FIFA Presidential candidate Prince Ali Bin Al Hussein says the accusations that Sepp Blatter's legal adviser altered a key report into reform recommendation are "deeply worrying" and that the Michael Garcia report could also have been interfered with.
Prince Ali, who will stand against Blatter in the upcoming election alongside former Portugal international Luis Figo as well as head of the Royal Dutch Football Association Michael van Praag,claims recent developments provide another indictment of the way the world governing body is currently run.
"There does appear to be evidence of interference in the drafting of the so-called independent Pieth report by FIFA," the Jordanian FA President said.
"This is deeply worrying and suggests something is not right at the heart of FIFA governance.
"Media reports over the weekend are a reminder of why we need Michael Garcia's report into FIFA's World Cup bidding process to be published in full.
"Without publishing the Garcia report in full, FIFA faces the ongoing public suspicion that interference may also have occurred in that case."
The allegations surround a report which Blatter commissioned to Swiss professor Mark Pieth back in 2011 in order to repair some of the damage done by a miasma of corruption allegations during the Swiss' tenure as head of world football's governing body.
The report was supposed to put forward firm proposals of how FIFA can improve its image, but only a few of Pieth's ideas have come to fruition, with German magazine Der Spiegel claiming criticism of Blatter was removed by FIFA's director of legal affairs Marco Villiger.
The magazine is reportedly in possession of e-mails which purport to suggest that Villiger saw a 15-page draft of Pieth's report and then opted to make changes in order to reflect better on Blatter, who will bid to earn a fifth term in office in this year's election.
Der Spiegel allege the main changes came in reference to the ISL bribery scandal, where Brazil's former FIFA President Joao Havelange and other leading FIFA members were paid bribes in exchange for the award of World Cup marketing rights, with Blatter's role being questioned by Pieth.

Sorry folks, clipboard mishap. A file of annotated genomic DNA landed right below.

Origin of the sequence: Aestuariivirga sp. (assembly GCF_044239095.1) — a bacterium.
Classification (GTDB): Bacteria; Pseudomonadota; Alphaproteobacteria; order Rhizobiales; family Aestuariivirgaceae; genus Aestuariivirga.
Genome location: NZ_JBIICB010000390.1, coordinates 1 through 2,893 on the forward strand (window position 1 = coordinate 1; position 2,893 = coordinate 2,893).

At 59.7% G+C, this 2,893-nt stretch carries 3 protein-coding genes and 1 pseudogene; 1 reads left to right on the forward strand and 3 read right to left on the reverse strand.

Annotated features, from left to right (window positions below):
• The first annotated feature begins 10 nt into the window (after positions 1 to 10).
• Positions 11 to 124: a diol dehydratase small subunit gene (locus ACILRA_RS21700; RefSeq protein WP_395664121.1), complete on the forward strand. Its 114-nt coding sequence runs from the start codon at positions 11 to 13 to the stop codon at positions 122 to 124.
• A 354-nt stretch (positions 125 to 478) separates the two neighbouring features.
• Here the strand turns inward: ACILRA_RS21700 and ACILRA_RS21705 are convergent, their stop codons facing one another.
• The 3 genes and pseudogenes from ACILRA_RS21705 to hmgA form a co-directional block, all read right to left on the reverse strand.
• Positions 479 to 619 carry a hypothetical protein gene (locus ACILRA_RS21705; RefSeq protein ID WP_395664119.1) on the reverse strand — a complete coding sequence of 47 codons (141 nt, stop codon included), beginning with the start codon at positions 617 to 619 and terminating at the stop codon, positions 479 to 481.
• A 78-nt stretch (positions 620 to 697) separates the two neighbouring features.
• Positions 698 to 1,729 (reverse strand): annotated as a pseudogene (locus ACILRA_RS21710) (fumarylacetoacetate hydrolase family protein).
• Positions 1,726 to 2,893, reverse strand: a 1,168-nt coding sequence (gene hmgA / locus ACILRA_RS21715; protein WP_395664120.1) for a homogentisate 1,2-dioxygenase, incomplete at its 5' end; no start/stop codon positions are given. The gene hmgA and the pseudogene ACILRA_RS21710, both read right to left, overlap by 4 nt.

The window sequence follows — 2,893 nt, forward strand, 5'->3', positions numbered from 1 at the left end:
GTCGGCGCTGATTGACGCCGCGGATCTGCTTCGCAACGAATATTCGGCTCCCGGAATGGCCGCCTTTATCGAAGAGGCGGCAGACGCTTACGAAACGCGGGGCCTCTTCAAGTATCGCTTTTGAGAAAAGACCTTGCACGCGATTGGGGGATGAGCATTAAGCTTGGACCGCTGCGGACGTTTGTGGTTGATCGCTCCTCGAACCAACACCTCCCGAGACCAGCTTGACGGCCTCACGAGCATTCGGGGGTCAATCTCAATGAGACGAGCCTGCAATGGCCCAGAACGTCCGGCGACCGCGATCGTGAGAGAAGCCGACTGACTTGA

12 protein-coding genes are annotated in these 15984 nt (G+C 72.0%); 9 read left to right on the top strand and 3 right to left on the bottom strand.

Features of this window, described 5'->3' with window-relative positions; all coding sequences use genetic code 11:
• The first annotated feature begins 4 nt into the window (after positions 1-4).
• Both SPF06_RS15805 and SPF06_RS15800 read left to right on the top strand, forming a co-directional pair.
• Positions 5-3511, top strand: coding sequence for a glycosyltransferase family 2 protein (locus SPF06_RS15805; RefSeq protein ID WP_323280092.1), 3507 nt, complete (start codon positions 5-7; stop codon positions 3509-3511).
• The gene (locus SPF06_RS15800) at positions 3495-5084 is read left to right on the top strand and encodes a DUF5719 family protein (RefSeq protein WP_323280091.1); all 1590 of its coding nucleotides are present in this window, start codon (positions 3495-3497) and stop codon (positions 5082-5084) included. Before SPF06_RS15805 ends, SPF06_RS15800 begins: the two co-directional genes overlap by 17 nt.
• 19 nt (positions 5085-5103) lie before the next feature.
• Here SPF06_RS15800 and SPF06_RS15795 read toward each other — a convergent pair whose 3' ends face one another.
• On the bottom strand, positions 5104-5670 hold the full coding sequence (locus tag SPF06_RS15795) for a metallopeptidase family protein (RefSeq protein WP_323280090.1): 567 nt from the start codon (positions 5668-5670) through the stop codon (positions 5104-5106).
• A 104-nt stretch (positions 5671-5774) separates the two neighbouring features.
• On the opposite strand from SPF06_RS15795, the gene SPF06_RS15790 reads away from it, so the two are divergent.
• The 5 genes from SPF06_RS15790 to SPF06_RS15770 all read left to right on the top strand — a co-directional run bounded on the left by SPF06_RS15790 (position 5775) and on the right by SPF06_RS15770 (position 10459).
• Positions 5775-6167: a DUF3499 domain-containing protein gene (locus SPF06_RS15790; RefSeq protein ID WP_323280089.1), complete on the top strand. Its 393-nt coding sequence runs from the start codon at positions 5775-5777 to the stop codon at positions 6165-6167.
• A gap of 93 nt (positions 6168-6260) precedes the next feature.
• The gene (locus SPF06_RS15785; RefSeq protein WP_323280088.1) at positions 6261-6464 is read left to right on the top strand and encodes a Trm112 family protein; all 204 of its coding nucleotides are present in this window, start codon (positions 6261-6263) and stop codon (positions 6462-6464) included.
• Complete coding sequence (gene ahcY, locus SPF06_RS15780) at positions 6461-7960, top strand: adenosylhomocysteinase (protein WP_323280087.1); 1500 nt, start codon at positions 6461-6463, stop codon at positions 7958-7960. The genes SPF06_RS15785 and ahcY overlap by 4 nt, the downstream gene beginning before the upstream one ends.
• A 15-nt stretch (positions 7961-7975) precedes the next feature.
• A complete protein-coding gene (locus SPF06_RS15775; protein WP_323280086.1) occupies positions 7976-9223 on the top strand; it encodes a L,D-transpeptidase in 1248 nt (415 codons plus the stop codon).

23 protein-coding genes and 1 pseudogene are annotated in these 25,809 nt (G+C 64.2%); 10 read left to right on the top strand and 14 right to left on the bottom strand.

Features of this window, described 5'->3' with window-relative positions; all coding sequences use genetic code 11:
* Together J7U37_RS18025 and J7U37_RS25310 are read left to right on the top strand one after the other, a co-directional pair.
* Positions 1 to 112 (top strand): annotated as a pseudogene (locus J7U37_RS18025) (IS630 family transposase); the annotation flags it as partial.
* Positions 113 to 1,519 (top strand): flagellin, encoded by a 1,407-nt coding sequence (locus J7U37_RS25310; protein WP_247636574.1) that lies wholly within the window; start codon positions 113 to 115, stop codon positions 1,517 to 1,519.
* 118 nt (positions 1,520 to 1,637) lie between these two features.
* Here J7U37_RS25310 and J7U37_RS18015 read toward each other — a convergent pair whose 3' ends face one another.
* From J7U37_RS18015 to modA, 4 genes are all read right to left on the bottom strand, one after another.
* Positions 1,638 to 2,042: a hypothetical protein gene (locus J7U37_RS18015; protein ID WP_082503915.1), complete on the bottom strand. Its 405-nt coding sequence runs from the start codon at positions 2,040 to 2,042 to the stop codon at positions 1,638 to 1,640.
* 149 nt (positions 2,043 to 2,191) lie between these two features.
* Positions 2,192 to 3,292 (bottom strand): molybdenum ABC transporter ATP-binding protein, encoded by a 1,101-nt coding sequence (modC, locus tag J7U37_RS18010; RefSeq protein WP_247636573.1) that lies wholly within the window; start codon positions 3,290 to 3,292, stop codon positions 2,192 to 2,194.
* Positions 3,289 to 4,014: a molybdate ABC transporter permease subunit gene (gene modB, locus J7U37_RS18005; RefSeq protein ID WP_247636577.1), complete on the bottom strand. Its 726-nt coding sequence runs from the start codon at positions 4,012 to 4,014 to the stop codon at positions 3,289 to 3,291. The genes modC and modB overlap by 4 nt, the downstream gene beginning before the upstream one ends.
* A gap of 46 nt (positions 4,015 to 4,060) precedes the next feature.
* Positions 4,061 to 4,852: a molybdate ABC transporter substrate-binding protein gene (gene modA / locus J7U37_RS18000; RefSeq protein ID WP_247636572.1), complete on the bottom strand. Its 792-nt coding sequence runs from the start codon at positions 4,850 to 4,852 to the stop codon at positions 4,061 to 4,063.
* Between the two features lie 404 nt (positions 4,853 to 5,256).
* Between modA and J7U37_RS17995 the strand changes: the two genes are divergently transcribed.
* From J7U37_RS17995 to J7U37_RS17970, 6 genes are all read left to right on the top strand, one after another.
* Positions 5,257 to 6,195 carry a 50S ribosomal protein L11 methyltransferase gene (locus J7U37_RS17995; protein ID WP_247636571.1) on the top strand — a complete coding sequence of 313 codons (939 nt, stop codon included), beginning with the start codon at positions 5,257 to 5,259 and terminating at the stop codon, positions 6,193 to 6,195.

Pieth wrote that Blatter may have been complicit in the scandal before Villiger returned the report two weeks later having made 37 notes and various other deletions.
Villiger was also at the centre of the Garcia report furore as he persuaded the FIFA Executive Committee not to publish the report into possible corruption involved in the 2018 and 2022 World Cup bid process, won by Russia and Qatar respectively, and one that Prince Ali has constantly campaigned to have published in its entirety.
A redacted version of the American's report is due to be released later this year.
The development has been heavily criticised by UEFA as the gap between football's two main governing bodies continues to widen.
"The latest revelations regarding the Pieth report show that FIFA's independent governance committee was anything but independent," UEFA President Michel Platini's spokesperson Pedro Pinto said.
"UEFA has always wondered why it was criticised by Mr Pieth and wrongly accused of blocking FIFA reforms.
"Now we understand why and where it all came from."
The news may be music to the ears of the rest of the Presidential candidates ahead of the election in Zurich on May 29 as they are all attempting to oust Blatter from a role he has held since 1998.
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February 2015: Prince Ali claims there is a "culture of intimidation" within FIFA ahead of Presidential election
January 2015: UEFA don't have "courage" to challenge me in FIFA Presidential election, says Blatter
January 2015: Prince Ali to challenge Blatter for FIFA Presidency
December 2014: Ethics investigator Garcia resigns after slamming FIFA independence and leadership
December 2014: Garcia's appeal against World Cup bid investigation summary dismissed by FIFA